I grew up in Jackson, Mississippi and as a young child, my lunch was free throughout my K-12 education.To my young eyes at the time, that was freedom. I was receiving free lunch in response to food insecurity, instead of the system addressing why students like myself didn’t have access to high quality nutrition. I wasn’t aware that even in my years of innocence, I was assimilating within an unjust system that positioned “free” as “freedom”. I was a part of a system where the free, yet limited resources provided by the oppressor, out of good will, were disguised as freedom, and this is often the false narrative within systems serving people in poverty. In light of the COVID pandemic, we have to shift this paradigm.

In Pedagogy of the Oppressed, Brazilian philosopher Paulo Freire delves into a phenomenon called false charity. We tend to do too much false charity work in education. We provide resources and opportunities to oppressed populations with the intention of helping them, while still preserving the power of the oppressor. We are only addressing symptoms, not the cause. Since COVID-19 has required the closure of schools, we have shifted our focus to the inequities that Black and Brown people have known to exist and, at the same time, we have increased our false charity work, and cognitive dissonance allows us to feel good about it. Reopening schools requires more than free resources. It requires liberation of the oppressed.


The Portugese language has the incredible ability to encapsulate a concept or feeling in one word, which Freire does so aptly. He argues that in order to truly liberate the oppressed, we must seek to gain a level of social consciousness that allows us to reimagine rules, policies, and procedures that influence what we believe to be the status quo or normal- conscientização. Freire believes that we must shift from the practices of false charity to work that embodies true generosity. And in order to be truly generous, we must eliminate the need to extend our hands in supplication. Reopening schools requires input and direction from those most impacted by oppressive systems, not just free programs and resources. It requires the advancement of multiple solutions by rejecting a one size fits all approach. It demands that we center conscientização within the work.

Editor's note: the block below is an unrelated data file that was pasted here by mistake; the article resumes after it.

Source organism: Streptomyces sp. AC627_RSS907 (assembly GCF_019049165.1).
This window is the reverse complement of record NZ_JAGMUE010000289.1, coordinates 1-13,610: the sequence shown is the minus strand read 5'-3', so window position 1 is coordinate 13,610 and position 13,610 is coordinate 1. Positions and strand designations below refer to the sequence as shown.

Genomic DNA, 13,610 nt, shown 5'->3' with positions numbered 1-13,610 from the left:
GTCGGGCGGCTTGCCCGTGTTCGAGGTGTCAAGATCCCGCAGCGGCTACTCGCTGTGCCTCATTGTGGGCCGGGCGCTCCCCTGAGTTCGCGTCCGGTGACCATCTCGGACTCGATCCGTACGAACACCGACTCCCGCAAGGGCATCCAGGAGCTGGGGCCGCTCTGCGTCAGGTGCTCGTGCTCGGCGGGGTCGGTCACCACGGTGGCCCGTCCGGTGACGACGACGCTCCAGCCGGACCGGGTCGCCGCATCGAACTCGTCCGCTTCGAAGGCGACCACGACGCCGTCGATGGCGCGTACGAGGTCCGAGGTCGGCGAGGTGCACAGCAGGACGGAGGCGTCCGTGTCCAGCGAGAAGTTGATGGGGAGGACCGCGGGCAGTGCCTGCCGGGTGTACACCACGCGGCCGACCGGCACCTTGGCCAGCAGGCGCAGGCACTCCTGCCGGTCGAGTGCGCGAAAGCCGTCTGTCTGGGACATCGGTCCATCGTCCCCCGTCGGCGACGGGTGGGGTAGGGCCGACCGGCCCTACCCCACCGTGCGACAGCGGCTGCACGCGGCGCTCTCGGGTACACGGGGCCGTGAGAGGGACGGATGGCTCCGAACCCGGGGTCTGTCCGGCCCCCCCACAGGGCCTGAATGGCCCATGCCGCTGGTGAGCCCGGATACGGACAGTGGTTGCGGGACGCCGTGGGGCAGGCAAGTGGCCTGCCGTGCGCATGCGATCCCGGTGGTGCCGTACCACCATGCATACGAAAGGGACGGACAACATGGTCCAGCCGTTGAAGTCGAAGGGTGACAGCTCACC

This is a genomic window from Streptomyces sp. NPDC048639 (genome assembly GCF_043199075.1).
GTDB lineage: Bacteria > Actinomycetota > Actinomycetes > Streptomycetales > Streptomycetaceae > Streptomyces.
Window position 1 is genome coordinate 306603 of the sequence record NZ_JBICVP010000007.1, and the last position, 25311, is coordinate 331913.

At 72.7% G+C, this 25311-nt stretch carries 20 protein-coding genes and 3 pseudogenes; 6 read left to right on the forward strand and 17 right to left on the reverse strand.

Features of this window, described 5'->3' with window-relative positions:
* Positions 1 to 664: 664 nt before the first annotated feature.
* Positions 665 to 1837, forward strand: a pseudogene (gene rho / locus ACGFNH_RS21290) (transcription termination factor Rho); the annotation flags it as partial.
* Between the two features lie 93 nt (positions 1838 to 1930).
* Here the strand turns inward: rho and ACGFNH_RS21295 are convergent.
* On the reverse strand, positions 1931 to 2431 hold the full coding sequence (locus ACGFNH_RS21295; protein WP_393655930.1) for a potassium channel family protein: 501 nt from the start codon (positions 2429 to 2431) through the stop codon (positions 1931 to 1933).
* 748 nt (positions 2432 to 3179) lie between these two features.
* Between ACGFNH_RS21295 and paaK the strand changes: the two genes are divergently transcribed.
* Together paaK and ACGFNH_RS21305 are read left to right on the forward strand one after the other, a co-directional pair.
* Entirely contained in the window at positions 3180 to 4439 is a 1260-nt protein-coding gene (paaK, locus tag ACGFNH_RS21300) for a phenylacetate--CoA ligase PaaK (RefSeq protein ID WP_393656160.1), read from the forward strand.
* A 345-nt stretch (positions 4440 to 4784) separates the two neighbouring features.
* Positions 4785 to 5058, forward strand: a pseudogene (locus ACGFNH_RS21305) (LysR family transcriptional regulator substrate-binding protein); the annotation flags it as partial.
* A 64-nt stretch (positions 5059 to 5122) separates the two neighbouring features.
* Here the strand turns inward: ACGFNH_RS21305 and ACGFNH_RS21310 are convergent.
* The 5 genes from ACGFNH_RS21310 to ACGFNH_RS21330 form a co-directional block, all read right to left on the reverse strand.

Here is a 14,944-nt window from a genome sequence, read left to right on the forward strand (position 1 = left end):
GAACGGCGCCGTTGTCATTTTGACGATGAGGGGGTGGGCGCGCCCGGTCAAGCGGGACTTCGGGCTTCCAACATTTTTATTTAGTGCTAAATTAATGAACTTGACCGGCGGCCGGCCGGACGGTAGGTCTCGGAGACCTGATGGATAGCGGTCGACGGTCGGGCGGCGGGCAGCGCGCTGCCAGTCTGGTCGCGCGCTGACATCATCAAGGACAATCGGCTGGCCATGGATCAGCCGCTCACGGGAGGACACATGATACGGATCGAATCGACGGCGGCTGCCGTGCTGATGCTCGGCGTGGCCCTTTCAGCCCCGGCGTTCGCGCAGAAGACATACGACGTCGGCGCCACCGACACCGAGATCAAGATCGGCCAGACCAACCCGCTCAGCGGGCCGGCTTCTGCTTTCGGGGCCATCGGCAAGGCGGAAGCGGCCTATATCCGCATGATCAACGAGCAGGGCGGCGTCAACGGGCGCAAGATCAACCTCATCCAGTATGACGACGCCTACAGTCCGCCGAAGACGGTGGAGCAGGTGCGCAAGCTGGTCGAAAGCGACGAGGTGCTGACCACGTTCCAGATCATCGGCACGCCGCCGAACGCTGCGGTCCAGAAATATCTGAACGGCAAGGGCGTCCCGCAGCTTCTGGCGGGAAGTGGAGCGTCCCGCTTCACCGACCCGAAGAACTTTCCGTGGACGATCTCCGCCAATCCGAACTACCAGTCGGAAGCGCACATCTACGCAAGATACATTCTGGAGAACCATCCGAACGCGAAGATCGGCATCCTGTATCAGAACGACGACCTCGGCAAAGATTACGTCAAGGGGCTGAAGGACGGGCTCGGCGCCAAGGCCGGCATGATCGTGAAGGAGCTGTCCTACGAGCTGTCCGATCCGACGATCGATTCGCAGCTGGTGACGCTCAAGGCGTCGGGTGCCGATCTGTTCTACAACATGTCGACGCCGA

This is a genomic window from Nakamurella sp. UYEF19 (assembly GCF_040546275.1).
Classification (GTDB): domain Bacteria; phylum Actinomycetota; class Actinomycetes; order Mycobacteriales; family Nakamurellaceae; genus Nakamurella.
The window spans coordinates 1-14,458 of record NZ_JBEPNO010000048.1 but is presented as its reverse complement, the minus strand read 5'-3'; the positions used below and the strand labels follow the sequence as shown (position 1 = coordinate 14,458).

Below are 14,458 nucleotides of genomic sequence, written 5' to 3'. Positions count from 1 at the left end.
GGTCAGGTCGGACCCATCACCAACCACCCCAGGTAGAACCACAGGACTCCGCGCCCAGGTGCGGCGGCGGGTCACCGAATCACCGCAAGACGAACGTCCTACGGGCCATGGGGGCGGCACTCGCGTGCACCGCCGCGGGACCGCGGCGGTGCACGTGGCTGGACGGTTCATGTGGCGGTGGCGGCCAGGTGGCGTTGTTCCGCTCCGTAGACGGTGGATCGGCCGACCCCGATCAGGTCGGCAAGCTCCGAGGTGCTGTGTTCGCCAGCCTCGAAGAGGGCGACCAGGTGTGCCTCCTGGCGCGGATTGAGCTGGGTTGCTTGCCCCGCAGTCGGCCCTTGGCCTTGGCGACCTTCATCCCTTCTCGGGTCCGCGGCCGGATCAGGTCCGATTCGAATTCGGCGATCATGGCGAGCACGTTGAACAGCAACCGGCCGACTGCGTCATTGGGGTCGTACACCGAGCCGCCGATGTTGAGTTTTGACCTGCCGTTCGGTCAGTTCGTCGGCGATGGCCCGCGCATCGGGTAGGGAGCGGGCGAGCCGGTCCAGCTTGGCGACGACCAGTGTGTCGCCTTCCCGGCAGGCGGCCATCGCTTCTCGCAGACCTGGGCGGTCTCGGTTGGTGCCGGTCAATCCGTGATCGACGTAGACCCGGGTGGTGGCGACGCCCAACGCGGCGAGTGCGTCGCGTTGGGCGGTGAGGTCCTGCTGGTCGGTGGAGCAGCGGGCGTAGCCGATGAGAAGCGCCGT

Distorted Reality: Digital Divide

Before COVID-19, we knew that the opportunity gap between Black & Latinx students and their white peers existed in education. We knew that students were afforded opportunities based on their race, socioeconomic status and zip-code, providing them with only a 51% chance to learn. Yet, false charity allows us to ignore the root causes of the opportunity gap by attempting to alleviate a current symptom — the digital divide.

Since we have been social distancing and not able to attend school, we’ve given more attention to the lack of internet and technology access in our student’s homes. Across the country, more than 163 million people do not have access to the internet at home. Worse still, many students don’t have the basic technology to distance learn. For example, in New York, administrators did not have 300,000 chromebooks available to assist in the shift to distance learning. This is not an isolated issue. It is also where false charity comes into play. Strides have been made to provide free technology, chromebooks have been issued to students in record time, and tutorials have been created to provide instructions. And yet, few districts thought to address the lack of internet access in students’ homes, many suggesting that students come and sit in school parking lots to do their work. Free computers aren’t enough when a student has to sit in a parking lot in order to use it. It’s one piece of a much bigger puzzle that we must solve by first posing the question of why. Why are our students living without the basic necessities for their education? Until we seek to understand the root causes, we will continue to uphold oppressive systems through oppressive practices by providing students and families with what we believe they need to survive and not what they actually need, which is liberation.